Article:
SpaceX founder Elon Musk has been sharing a number of updates about his company’s progress on Starship this week. Along with footage of the assembly process of the current ‘SN1’ prototype of Starship, he explained on Twitter some of the other considerations and strategies the company is working with as it works on the new spacecraft and tries to fly it to space this year.
Musk said that SpaceX is iterating at a much faster pace with Starship than it has recently with Falcon, since Falcon’s design more or less stabilized once it started working consistently. He noted that the ability to progress with the design towards having a production vehicle is dependent on the number of interactions of the prototypes of the spacecraft, multiple by the progress achieved between each version.
That’s been the way that SpaceX has worked in past, and one of the key reasons it’s been able to upend the traditional rocket launch industry. It moves fast, iterating as it goes and making changes based on failures quickly, whereas the industry has largely focused on more stop/start development cycles where things are mostly fixed with brief periods of intense focus on improvement between long-lived vehicle generations.
Starship presents the company’s biggest challenge yet when it comes to this model, if only because of the scale of the rocket. Starship is by far SpaceX’s largest rocket, and building a number of them quickly is actually a significant challenge just from a mechanical perspective, especially when you factor in the considerably changes between generations, and the eventual addition of the very large Super Heavy rocket booster.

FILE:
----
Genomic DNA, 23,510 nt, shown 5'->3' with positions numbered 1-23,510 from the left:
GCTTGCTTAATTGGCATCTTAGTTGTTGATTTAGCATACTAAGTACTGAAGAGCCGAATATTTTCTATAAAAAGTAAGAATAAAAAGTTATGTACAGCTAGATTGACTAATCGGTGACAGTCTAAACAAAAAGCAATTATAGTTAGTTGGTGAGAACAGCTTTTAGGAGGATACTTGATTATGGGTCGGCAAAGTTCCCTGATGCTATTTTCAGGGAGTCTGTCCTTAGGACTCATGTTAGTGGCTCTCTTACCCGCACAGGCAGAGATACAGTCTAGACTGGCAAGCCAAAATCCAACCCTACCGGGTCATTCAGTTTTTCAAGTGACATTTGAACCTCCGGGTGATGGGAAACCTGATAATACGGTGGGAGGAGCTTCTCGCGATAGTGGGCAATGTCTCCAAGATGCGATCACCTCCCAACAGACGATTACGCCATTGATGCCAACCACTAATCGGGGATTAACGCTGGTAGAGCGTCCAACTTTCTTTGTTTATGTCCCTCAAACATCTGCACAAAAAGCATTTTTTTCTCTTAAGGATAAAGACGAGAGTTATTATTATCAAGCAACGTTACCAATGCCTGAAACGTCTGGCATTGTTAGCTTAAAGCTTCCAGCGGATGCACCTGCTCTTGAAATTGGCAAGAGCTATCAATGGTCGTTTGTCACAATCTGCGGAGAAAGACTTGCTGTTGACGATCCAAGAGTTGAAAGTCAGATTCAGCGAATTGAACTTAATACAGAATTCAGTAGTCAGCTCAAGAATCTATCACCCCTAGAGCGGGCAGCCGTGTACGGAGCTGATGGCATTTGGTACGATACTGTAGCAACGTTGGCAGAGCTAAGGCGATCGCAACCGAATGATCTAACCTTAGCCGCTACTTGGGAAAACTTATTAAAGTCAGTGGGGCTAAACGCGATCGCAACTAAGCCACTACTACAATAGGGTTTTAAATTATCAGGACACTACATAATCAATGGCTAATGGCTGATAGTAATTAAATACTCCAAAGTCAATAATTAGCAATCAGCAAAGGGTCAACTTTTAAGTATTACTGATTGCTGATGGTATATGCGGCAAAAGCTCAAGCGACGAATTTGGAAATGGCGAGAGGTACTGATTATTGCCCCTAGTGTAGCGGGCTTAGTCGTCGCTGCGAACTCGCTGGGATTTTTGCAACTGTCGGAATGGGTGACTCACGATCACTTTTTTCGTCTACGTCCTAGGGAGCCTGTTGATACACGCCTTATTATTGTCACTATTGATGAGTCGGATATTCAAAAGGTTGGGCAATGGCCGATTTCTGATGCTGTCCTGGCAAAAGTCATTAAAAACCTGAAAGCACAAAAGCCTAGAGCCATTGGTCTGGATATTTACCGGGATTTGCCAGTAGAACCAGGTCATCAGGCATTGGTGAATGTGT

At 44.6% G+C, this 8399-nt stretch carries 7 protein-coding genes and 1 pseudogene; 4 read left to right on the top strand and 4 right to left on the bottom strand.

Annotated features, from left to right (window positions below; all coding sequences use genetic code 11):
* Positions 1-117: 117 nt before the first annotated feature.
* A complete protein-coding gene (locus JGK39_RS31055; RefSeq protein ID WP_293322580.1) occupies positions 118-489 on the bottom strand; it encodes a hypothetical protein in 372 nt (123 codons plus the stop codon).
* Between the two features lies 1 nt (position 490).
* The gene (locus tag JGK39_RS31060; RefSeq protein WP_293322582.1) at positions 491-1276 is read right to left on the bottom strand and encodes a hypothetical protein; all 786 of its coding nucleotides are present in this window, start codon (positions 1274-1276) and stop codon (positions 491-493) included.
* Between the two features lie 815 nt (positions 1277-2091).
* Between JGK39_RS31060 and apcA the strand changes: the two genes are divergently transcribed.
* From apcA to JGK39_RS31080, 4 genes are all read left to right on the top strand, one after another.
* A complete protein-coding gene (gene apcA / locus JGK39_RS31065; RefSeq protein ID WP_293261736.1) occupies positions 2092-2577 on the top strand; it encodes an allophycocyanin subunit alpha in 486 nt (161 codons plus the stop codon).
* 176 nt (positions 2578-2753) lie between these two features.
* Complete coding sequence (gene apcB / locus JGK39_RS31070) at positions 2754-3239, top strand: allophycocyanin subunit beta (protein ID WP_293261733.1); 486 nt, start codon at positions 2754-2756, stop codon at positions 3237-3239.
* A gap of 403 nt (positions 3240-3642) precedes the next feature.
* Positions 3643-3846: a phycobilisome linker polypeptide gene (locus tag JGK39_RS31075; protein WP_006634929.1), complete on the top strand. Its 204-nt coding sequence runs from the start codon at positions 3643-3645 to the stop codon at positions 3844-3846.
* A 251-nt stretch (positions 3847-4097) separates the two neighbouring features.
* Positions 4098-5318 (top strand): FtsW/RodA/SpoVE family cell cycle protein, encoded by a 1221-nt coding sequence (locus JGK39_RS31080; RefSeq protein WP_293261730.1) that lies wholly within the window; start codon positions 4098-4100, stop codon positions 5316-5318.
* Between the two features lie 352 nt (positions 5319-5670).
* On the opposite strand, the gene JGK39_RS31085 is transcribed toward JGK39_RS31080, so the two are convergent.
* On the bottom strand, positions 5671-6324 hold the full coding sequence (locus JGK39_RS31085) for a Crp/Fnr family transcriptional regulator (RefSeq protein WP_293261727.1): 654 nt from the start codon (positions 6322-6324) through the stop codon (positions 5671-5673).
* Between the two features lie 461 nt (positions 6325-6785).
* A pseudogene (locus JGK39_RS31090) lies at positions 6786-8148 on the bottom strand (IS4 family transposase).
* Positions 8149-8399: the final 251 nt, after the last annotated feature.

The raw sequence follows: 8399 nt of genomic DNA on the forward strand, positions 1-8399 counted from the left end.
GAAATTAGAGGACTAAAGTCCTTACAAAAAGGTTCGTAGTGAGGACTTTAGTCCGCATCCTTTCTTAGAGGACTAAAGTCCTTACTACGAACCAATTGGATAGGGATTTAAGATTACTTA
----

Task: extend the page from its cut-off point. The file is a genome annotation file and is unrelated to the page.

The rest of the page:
On top of the scale of the spacecraft, there’s also the nature of the vehicle, which SpaceX aims to make fully reusable – with quick turnaround between each flight. It’s fairly easy (relatively speaking, of course) to build a spacecraft that only really needs to work once; it’s another thing entirely to build one that you want to reuse tens or even hundreds of times.
Last year, Musk had said at the unveiling of the first completed full-scale prototype of the Starship that they’d aim to have an orbital flight in as few as six months’ time. It’s increasingly looking like that was yet another extremely optimistic timeline from the SpaceX founder, and SN1 is still aiming to complete a high-altitude suborbital flight before future versions actually make the trip to space. Musk suggested SN3, SN4 or SN5 could be the one to take that trip, according to Ars Technica’s Eric Berger.
Berger also reports that SpaceX is considering one of three options for actually launching the orbital Starship prototype, which will be powered by six of the company’s Raptor engines. These will include either flying from Boca Chica, Texas (this is most likely), where the spacecraft are being built, or from Florida, where SpaceX maintains a launch facility for its Falcon rockets, or as a third option, from a sea-based floating launch platform.
SpaceX will need to increase the rate at which it is building, testing and flying these prototypes if it aims to make 2020 for an orbital flight, but it’s also hiring up to help it speed up production. Musk sent out a call for job applicants to staff up additional production shifts for round-the-clock operations earlier this year, and SpaceX hosted a job fair for interested applicants at its Texas site earlier this month.